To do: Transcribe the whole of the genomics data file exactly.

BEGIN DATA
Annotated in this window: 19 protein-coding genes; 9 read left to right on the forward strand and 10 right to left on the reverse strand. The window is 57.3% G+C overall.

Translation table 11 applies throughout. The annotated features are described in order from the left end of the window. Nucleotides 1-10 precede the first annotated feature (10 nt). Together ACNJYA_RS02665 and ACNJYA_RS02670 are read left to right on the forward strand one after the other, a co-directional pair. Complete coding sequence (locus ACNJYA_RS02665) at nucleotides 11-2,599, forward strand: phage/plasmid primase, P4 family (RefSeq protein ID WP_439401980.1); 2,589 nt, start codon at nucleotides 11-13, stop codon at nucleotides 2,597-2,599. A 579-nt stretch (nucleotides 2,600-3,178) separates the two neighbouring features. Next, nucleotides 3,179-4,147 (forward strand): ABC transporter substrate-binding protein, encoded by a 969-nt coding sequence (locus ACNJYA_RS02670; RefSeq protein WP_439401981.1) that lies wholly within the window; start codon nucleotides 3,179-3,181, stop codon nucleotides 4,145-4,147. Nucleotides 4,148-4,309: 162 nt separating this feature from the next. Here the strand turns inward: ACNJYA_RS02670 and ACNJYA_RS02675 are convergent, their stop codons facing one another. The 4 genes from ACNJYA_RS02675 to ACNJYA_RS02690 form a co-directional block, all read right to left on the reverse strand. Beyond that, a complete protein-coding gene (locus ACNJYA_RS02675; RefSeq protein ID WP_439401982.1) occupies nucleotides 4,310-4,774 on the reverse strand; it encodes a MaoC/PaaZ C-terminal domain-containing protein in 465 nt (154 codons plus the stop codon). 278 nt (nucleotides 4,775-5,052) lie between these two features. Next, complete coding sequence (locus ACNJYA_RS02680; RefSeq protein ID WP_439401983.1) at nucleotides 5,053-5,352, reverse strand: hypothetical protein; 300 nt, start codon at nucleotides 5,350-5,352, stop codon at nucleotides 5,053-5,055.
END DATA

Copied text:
Annotated in this window: 19 protein-coding genes; 9 read left to right on the forward strand and 10 right to left on the reverse strand. The window is 57.3% G+C overall.

Translation table 11 applies throughout. The annotated features are described in order from the left end of the window. Nucleotides 1-10 precede the first annotated feature (10 nt). Together ACNJYA_RS02665 and ACNJYA_RS02670 are read left to right on the forward strand one after the other, a co-directional pair. Complete coding sequence (locus ACNJYA_RS02665) at nucleotides 11-2,599, forward strand: phage/plasmid primase, P4 family (RefSeq protein ID WP_439401980.1); 2,589 nt, start codon at nucleotides 11-13, stop codon at nucleotides 2,597-2,599. A 579-nt stretch (nucleotides 2,600-3,178) separates the two neighbouring features. Next, nucleotides 3,179-4,147 (forward strand): ABC transporter substrate-binding protein, encoded by a 969-nt coding sequence (locus ACNJYA_RS02670; RefSeq protein WP_439401981.1) that lies wholly within the window; start codon nucleotides 3,179-3,181, stop codon nucleotides 4,145-4,147. Nucleotides 4,148-4,309: 162 nt separating this feature from the next. Here the strand turns inward: ACNJYA_RS02670 and ACNJYA_RS02675 are convergent, their stop codons facing one another. The 4 genes from ACNJYA_RS02675 to ACNJYA_RS02690 form a co-directional block, all read right to left on the reverse strand. Beyond that, a complete protein-coding gene (locus ACNJYA_RS02675; RefSeq protein ID WP_439401982.1) occupies nucleotides 4,310-4,774 on the reverse strand; it encodes a MaoC/PaaZ C-terminal domain-containing protein in 465 nt (154 codons plus the stop codon). 278 nt (nucleotides 4,775-5,052) lie between these two features. Next, complete coding sequence (locus ACNJYA_RS02680; RefSeq protein ID WP_439401983.1) at nucleotides 5,053-5,352, reverse strand: hypothetical protein; 300 nt, start codon at nucleotides 5,350-5,352, stop codon at nucleotides 5,053-5,055.